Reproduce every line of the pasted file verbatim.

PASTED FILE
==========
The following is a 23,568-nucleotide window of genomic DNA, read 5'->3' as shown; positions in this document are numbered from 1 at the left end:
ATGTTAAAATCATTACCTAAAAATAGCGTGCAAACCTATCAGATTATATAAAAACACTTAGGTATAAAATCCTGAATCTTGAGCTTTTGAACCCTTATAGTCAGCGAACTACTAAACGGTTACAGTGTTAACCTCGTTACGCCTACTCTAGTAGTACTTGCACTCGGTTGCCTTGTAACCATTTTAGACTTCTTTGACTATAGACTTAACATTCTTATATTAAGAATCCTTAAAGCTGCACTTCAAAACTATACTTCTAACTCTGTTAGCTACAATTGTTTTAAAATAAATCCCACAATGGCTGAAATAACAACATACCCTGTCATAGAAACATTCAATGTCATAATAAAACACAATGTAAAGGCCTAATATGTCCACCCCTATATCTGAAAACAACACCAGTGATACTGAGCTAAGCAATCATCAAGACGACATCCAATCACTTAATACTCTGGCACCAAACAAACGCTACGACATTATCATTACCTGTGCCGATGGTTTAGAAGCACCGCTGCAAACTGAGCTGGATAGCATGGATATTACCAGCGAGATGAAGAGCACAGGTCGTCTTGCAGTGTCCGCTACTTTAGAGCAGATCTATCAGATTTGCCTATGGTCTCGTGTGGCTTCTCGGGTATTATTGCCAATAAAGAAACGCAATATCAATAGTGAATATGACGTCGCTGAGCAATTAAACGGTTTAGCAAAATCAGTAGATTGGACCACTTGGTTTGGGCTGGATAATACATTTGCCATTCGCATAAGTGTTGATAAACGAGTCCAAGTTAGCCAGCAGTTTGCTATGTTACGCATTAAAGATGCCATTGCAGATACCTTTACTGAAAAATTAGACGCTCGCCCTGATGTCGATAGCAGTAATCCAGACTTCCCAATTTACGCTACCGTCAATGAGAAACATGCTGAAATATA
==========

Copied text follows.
The following is a 23,568-nucleotide window of genomic DNA, read 5'->3' as shown; positions in this document are numbered from 1 at the left end:
ATGTTAAAATCATTACCTAAAAATAGCGTGCAAACCTATCAGATTATATAAAAACACTTAGGTATAAAATCCTGAATCTTGAGCTTTTGAACCCTTATAGTCAGCGAACTACTAAACGGTTACAGTGTTAACCTCGTTACGCCTACTCTAGTAGTACTTGCACTCGGTTGCCTTGTAACCATTTTAGACTTCTTTGACTATAGACTTAACATTCTTATATTAAGAATCCTTAAAGCTGCACTTCAAAACTATACTTCTAACTCTGTTAGCTACAATTGTTTTAAAATAAATCCCACAATGGCTGAAATAACAACATACCCTGTCATAGAAACATTCAATGTCATAATAAAACACAATGTAAAGGCCTAATATGTCCACCCCTATATCTGAAAACAACACCAGTGATACTGAGCTAAGCAATCATCAAGACGACATCCAATCACTTAATACTCTGGCACCAAACAAACGCTACGACATTATCATTACCTGTGCCGATGGTTTAGAAGCACCGCTGCAAACTGAGCTGGATAGCATGGATATTACCAGCGAGATGAAGAGCACAGGTCGTCTTGCAGTGTCCGCTACTTTAGAGCAGATCTATCAGATTTGCCTATGGTCTCGTGTGGCTTCTCGGGTATTATTGCCAATAAAGAAACGCAATATCAATAGTGAATATGACGTCGCTGAGCAATTAAACGGTTTAGCAAAATCAGTAGATTGGACCACTTGGTTTGGGCTGGATAATACATTTGCCATTCGCATAAGTGTTGATAAACGAGTCCAAGTTAGCCAGCAGTTTGCTATGTTACGCATTAAAGATGCCATTGCAGATACCTTTACTGAAAAATTAGACGCTCGCCCTGATGTCGATAGCAGTAATCCAGACTTCCCAATTTACGCTACCGTCAATGAGAAACATGCTGAAATATA